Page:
Seumas Milne or Ahmadinejad? Guardian warns attacking Iran would be ‘criminal aggression’

Cross posted by Anne, who blogs at Anne’s Opinions

Float in Dusseldorf featuring Ahmadinejad

Guardian Associate Editor Seumas Milne, per George Galloway and other political fellow travelers, never met a dictator he couldn’t love and whose opposition to anything Western is visceral.

His latest column, Feb. 21, asserts that an attack on Iran would be an act of criminal stupidity. 

A US-Israeli stealth war [against Iran] is already raging on the ground, including covert assassinations of scientists, cyber warfare and attacks on military and missile installations. And Britain and France have successfully dragooned the EU into ramping up sanctions on Iran’s economic life-blood of oil exports as a buildup of western military forces continues in the Gulf.

Any of this could easily be regarded as an act of war against Iran –

If an attack is launched by Israel or the US, it would not just be an act of criminal aggression, but of wanton destructive stupidity. As Michael Clarke, director of the British defence establishment’s Royal United Services Institute, points out, such an attack would be entirely illegal: “There is no basis in international law for preventative, rather than pre-emptive, war.”

However, Clarke does not make clear, as with Milne’s broader commentary, the difference between pre-emptive and preventative.


Preemptive: of or pertaining to preemption…taken as a measure against something possible, anticipated, or feared. 

Preventive; deterrent: a preemptive tactic against a ruthless…rival.

And as I have pointed out before, preemptive attacks are indeed legal in the face of not only imminent attack but also expected and threatened attack:

The proliferation of WMDs by rogue nations gave rise to a certain argument by scholars concerning preemption.  They argued that the threat need not be “imminent” in the classic sense and that the illicit acquisition of these weapons, with their capacity to unleash massive destruction, by rogue nations, created the requisite threat to peace and stability as to have justified the use of preemptive force. NATO’s Deputy Assistant Secretary General for WMD, Guy Roberts cited the 1962 Cuban Missile Crisis, the 1998 US attack on a Sudanese pharmaceutical plant, (identified by US intelligence to have been a chemical weapons facility) and the 1981 Israeli attack on Iraq’s nuclear facility at Osirak as examples of the counter-proliferation self-help paradigm. Regarding the Osirak attack, Roberts noted that at the time, few legal scholars argued in support of the Israeli attack but notes further that, “subsequent events demonstrated the perspicacity of the Israelis, and some scholars have re-visited that attack arguing that it was justified under anticipatory self-defense.” Following the U.S. invasion of Iraq in 2003, American forces captured a number of documents detailing conversations that Sadaam Hussein had with his inner sanctum. The archive of documents and recorded meetings confirm that Hussein was indeed aiming to strike at Israel. In a 1982 conversation Hussein stated that, “Once Iraq walks out victorious, there will not be any Israel.” Of Israel’s anti-Iraqi endeavors he noted, “Technically, they [the Israelis] are right in all of their attempts to harm Iraq.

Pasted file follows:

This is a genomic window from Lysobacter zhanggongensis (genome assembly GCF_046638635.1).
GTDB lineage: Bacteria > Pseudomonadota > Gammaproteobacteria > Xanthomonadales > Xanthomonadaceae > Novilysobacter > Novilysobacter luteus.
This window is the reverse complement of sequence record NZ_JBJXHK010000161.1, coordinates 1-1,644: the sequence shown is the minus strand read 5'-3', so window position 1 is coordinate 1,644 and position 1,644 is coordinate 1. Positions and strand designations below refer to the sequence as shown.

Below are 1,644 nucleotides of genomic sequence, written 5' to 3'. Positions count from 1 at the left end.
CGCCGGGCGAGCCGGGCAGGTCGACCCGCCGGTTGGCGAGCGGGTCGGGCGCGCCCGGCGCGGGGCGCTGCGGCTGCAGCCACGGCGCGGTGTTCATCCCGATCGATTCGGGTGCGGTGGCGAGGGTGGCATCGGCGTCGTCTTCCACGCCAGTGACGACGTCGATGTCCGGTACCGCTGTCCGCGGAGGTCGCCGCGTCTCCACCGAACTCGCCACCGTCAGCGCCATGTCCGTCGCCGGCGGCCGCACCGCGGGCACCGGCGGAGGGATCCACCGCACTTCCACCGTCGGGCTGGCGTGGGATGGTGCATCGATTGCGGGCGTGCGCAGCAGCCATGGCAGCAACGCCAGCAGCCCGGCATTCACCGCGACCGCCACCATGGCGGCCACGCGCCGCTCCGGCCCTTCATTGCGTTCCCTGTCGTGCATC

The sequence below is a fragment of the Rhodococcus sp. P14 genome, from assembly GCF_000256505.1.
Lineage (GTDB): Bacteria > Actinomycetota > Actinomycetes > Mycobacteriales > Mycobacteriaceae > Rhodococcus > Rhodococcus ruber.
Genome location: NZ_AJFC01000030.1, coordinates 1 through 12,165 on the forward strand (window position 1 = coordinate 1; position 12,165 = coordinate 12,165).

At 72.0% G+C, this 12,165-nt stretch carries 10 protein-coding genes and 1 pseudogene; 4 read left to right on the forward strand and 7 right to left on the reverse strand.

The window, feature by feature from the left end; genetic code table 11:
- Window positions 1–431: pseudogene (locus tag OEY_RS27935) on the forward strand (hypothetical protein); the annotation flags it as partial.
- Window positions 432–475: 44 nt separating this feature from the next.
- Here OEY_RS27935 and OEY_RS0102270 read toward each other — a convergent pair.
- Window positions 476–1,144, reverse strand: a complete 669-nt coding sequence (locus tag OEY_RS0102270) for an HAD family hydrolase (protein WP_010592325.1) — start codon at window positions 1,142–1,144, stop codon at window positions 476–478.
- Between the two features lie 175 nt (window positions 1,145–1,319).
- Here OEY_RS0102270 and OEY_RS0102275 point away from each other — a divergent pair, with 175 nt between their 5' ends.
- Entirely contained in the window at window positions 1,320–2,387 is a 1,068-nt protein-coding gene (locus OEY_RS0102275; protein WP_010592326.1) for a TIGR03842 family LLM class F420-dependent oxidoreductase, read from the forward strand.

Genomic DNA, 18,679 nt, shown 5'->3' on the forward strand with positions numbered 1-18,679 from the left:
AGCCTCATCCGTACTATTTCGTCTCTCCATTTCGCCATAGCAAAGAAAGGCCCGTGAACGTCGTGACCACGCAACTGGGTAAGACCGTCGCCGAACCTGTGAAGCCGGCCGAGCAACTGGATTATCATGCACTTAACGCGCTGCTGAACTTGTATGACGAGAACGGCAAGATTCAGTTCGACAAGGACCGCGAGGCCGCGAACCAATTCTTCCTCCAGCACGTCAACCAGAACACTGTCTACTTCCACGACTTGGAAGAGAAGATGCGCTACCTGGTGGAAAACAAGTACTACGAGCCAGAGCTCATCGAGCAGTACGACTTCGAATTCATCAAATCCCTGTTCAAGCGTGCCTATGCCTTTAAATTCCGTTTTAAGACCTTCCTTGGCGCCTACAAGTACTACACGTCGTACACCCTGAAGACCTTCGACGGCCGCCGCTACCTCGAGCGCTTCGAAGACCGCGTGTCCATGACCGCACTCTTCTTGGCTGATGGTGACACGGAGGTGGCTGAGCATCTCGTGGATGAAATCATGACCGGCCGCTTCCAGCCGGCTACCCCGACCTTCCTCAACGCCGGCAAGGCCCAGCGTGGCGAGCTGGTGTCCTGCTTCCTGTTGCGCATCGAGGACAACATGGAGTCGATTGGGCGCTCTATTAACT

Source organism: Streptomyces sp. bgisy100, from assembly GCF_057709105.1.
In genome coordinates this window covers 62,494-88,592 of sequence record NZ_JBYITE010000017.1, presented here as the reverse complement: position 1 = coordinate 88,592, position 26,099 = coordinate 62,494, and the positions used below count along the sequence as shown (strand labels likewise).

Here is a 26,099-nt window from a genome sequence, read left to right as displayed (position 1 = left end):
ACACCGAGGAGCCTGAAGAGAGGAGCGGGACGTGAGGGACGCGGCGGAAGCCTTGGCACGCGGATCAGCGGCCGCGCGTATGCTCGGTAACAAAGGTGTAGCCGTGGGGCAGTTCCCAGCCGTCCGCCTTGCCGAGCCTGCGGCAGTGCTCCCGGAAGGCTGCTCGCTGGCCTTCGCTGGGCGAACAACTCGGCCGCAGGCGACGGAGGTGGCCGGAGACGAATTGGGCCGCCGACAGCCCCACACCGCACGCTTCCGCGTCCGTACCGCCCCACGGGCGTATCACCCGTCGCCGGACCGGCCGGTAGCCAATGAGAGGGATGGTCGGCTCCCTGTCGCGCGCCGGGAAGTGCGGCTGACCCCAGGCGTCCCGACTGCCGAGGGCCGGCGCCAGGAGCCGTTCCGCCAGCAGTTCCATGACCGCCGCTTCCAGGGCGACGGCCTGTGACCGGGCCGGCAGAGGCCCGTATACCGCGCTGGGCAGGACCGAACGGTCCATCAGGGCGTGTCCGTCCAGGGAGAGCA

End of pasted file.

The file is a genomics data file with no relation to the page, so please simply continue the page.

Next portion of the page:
Note what was said about Israel’s attack on Osirak, the international condemnations and the later reversal of opinion (not that Israel ever received an apology for the original condemnations).

The threats emanating from Iran, with its parades of missiles engraved “Marg bar Israel” (Death to Israel), the regime’s Holocaust denial, the determination of Ahmadinejad to wipe Israel off the map (yes, he indeed did say it many times) – not to mention its permanent proxy war against Israel conducted by Hezbollah and Hamas – all amount to viable motivations for a legal pre-emptive attack, whether by Israel, the Western allies, or a coalition of them all.

Again, Milne:

Such a capability wouldn’t be the “existential threat” Israeli politicians have claimed. It might, of course, blunt Israel’s strategic edge. Or as Matthew Kroenig, the US defence secretary’s special adviser until last summer,spelled it out recently, a nuclear Iran “would immediately limit US freedom of action in the Middle East”. Which gets to the heart of the matter: freedom of action in the Middle East is the prerogative of the US and its allies, not independent Middle Eastern states.

Milne’s dismissal of Israel’s concern about an existential threat is characteristically Guardian: Detached moral posturing far removed from the crisis being discussed. He is not the one sitting here in the Middle East waiting for bombs to fall on his family.  And, of course he does not care that Israel’s strategic edge would be blunted.

Anything that would weaken Israel is good as far as he is concerned, and similarly supports the potential that a nuclear Iran would limit US freedom of action in the Middle East.

It is biased and ideologically driven “journalists” like Milne who suffer from the real failure of imagination – those who cannot imagine the dire straits the civilised world will find itself in if Iran develops nuclear weapons, and who refuse to see the disastrous implications, some of which are already being played out today in Iraq and Afghanistan.

He also seems egregiously detached from the moral lessons learned from the 20th century’s previous wars:  That when despotic regimes threaten destruction they usually carry out their threats.

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